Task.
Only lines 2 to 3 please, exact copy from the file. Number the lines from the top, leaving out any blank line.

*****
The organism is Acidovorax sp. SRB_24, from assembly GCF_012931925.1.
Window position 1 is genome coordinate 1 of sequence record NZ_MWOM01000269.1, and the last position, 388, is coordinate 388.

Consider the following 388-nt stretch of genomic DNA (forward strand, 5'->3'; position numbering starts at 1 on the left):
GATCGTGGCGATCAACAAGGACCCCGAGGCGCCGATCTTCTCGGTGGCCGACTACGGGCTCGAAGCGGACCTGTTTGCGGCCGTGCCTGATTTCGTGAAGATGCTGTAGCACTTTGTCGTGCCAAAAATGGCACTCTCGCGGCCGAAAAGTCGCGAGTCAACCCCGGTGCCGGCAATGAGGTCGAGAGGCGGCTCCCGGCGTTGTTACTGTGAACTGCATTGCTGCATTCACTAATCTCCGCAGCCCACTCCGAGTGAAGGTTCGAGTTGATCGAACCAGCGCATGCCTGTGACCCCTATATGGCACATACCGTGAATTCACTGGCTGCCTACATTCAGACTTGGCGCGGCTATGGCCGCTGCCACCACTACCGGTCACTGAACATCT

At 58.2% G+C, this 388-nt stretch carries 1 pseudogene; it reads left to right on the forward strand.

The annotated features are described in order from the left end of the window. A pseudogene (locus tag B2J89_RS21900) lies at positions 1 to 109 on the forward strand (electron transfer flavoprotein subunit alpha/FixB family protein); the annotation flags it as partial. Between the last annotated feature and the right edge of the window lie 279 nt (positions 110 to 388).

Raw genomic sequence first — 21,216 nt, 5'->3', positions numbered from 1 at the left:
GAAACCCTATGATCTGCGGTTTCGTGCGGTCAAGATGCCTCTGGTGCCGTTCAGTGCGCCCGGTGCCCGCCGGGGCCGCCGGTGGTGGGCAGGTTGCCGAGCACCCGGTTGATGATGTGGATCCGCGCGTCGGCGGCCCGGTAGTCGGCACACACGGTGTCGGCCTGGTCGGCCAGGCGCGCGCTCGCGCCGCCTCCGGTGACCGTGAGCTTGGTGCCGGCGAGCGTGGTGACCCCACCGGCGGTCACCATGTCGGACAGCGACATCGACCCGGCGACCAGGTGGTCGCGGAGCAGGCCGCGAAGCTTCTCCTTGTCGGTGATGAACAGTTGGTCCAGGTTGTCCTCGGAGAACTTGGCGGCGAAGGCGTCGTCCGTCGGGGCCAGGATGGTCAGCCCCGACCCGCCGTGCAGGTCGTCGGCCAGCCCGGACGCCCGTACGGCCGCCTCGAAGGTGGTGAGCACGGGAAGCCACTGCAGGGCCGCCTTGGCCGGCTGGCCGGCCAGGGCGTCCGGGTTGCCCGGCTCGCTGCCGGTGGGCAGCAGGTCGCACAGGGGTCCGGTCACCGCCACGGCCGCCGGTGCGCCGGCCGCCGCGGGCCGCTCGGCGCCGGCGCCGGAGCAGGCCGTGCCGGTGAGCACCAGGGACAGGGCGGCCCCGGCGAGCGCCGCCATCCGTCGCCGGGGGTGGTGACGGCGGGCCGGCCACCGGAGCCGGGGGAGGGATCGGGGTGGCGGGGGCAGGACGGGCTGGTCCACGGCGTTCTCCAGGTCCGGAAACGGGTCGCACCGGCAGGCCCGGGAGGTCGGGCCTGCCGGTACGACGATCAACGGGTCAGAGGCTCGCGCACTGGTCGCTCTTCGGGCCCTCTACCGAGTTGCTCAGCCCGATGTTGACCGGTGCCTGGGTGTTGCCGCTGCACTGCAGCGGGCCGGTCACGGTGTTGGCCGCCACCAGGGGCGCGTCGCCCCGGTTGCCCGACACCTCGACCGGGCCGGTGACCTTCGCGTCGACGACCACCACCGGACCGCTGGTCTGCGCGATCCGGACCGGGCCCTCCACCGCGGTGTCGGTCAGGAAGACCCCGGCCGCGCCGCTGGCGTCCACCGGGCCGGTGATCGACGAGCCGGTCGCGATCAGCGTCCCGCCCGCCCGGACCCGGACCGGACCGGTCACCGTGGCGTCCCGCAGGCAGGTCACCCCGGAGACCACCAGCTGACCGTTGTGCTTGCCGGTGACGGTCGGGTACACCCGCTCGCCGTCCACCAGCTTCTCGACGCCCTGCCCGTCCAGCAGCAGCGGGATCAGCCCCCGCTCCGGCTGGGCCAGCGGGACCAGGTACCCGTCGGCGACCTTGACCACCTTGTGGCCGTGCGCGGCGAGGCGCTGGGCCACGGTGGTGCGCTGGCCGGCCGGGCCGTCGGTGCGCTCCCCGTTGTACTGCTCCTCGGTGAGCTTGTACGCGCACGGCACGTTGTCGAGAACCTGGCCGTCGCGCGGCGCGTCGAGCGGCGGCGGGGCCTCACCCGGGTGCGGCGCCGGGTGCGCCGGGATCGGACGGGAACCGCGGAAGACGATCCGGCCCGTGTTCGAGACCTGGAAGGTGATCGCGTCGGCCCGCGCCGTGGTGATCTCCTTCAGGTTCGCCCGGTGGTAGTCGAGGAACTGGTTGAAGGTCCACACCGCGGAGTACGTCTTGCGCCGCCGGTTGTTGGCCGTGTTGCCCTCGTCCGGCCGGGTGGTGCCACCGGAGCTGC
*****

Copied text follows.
Window position 1 is genome coordinate 1 of sequence record NZ_MWOM01000269.1, and the last position, 388, is coordinate 388.

Consider the following 388-nt stretch of genomic DNA (forward strand, 5'->3'; position numbering starts at 1 on the left):